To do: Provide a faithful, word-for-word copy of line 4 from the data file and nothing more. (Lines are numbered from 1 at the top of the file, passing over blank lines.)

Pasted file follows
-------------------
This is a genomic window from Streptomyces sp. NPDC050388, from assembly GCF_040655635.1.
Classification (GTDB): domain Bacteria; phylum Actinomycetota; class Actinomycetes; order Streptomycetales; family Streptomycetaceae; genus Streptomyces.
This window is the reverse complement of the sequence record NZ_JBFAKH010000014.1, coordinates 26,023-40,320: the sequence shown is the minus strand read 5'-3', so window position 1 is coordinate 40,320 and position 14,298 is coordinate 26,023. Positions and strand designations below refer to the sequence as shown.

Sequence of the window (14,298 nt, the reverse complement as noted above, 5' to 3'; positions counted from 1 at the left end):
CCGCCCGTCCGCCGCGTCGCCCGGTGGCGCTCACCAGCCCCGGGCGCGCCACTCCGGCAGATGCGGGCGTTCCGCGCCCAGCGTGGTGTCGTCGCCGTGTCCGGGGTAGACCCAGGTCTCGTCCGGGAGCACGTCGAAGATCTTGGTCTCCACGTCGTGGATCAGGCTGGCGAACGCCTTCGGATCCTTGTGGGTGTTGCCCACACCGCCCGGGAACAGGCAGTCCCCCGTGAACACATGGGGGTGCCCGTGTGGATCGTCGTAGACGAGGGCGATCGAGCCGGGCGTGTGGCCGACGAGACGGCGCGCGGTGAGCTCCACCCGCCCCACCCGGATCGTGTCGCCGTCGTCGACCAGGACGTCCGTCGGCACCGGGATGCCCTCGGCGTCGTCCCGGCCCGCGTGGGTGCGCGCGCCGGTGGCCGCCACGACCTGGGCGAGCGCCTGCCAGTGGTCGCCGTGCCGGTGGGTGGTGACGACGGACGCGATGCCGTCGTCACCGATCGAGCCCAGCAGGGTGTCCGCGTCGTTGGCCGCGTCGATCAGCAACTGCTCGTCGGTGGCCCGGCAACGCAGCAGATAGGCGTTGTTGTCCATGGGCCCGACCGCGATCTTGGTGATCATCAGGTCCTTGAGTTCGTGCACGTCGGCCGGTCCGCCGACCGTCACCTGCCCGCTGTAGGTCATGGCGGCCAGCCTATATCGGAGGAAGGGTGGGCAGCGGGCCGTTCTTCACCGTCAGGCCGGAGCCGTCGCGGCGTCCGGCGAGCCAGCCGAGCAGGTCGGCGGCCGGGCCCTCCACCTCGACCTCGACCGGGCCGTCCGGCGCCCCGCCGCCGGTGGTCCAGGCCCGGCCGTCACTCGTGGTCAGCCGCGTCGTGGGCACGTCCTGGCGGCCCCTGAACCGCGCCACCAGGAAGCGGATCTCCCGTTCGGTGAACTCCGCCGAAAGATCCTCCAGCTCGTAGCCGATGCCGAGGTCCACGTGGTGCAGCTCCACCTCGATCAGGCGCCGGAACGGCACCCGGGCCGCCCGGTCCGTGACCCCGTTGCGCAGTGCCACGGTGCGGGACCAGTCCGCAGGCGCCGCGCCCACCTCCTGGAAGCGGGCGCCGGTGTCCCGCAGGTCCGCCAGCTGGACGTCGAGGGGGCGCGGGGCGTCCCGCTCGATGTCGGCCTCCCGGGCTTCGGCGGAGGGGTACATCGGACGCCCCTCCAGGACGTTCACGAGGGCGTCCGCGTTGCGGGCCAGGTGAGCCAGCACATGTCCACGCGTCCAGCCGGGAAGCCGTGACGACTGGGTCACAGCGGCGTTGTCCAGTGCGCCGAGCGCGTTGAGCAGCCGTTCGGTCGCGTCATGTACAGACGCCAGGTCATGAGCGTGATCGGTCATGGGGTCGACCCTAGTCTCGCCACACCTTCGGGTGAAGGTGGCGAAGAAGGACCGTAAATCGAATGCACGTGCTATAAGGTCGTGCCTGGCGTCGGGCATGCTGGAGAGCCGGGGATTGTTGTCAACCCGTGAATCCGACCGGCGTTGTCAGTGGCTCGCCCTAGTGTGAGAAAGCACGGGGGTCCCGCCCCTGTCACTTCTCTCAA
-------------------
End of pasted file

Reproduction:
Sequence of the window (14,298 nt, the reverse complement as noted above, 5' to 3'; positions counted from 1 at the left end):